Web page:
Every so often a small yet simple idea from someone else gets lodged in my brain and changes the way I think about things. So it is with the concept from Sigmund Freud that crossed my path a few months ago: the narcissism of small differences.
What Freud observed was that when groups of people are confronted with other groups of people, there appears to be a human desire to be able to accentuate the minor differentiates. People who live closest together are the most likely to demonstrate such attention to minutiae.
Whilst this has been commonly used as an explanation as to why conflicts such as those found in Northern Ireland or the Middle East are so all-encompassing, I’m increasingly concluding that it’s one of the factors that leads to organisational conflict and dysfunction.
Take, for example, the support siloes found in many organisations: finance, HR, IT, facilities, legal and so on. To the rest of the organisation these groups, cost centres to a man and woman, look pretty similar (and yet in turn so very different because, well, Freud…)
But between those groups animosity prevails as the beancounters and the geeks and the “people people” and the rest spend their time making it terribly clear as to why they are different from one another. In my work around the concept of the Minimum Viable Workplace, one of the guiding principals has been that the support functions in organisations are a barrier to providing effective platforms on which people can work. The Narcissism of Small Differences further supports the concept. Labelling finance and IT and the rest as separate functions forces those people to spend their time bickering rather than providing coherent business services that meet employee needs.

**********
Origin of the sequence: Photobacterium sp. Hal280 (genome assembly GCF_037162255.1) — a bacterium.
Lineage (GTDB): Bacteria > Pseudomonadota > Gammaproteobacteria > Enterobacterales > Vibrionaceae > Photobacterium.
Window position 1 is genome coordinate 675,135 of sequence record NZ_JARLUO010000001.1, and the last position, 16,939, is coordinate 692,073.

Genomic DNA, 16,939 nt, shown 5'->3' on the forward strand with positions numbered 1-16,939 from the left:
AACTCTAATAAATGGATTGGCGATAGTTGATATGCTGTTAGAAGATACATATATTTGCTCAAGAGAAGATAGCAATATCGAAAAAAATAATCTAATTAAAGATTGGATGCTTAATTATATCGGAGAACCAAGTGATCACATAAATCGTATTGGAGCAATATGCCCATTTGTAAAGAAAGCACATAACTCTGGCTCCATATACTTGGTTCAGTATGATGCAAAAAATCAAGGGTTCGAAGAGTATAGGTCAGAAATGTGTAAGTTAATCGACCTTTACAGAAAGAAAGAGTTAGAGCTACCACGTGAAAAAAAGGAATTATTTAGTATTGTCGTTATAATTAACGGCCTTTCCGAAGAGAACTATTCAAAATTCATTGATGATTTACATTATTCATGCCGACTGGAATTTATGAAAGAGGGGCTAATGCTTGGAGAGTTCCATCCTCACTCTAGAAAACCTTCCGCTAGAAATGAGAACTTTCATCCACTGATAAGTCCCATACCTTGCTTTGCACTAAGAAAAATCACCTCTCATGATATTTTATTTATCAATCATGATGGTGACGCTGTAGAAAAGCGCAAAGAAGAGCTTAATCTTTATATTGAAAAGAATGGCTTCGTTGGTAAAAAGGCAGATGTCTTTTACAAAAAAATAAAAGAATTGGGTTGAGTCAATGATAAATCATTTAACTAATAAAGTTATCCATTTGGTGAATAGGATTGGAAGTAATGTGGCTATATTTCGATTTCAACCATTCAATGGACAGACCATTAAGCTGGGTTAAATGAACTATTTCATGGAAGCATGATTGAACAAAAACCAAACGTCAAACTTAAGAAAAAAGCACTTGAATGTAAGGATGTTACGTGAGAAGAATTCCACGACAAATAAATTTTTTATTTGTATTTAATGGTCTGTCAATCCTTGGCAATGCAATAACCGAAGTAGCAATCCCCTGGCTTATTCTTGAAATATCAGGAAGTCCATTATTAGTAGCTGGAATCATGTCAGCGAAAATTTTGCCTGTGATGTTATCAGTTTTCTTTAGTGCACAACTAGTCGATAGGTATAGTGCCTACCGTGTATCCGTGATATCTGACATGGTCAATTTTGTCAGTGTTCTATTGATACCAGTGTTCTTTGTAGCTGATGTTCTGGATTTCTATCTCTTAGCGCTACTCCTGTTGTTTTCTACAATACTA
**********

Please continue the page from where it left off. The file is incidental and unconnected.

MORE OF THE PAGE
It’s one of the reasons why I find the work that Patreon are doing so interesting: a Director of People Operations pulling the traditional functions together into a holistic group. Maybe it’s an idea that will catch on if only we can stop obsessing about what makes us different.